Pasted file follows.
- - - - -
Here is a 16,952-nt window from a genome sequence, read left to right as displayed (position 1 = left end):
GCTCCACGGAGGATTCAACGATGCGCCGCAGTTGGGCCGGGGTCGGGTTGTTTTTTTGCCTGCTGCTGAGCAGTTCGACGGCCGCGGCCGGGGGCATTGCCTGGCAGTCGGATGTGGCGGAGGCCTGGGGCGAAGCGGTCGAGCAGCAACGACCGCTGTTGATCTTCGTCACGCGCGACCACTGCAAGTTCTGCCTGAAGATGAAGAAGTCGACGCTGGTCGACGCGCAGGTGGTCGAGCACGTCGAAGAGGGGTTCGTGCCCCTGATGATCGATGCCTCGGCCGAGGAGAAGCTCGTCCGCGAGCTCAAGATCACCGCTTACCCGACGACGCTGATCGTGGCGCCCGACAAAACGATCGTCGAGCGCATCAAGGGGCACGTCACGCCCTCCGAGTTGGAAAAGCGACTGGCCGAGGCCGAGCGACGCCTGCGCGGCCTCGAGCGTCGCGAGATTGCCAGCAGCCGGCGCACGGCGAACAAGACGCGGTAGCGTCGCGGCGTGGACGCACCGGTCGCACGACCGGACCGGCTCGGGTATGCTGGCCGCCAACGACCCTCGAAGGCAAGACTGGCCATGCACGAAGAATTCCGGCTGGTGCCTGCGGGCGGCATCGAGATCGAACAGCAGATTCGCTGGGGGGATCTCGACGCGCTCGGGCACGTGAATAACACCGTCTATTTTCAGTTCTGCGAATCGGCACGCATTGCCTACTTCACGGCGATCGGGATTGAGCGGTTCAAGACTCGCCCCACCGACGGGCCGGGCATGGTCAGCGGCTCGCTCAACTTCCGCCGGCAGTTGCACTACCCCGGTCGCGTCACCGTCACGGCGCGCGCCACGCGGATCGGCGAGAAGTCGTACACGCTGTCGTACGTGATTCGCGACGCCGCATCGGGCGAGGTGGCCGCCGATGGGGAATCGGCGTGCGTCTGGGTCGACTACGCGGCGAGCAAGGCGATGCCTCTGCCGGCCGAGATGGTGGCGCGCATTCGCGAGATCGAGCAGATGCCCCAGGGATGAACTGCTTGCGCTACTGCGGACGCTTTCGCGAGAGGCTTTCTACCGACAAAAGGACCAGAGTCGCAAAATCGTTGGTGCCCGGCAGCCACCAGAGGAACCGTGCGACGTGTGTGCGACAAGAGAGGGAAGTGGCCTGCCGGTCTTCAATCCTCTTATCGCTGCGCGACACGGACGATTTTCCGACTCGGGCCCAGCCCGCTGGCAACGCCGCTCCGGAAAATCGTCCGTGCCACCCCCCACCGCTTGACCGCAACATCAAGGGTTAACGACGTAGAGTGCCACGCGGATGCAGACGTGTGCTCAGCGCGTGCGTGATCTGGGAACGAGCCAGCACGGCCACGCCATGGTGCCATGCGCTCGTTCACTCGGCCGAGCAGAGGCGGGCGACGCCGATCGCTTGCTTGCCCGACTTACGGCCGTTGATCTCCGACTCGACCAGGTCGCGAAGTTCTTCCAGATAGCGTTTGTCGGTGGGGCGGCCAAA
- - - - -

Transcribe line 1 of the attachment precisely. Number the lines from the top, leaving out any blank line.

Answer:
Here is a 16,952-nt window from a genome sequence, read left to right as displayed (position 1 = left end):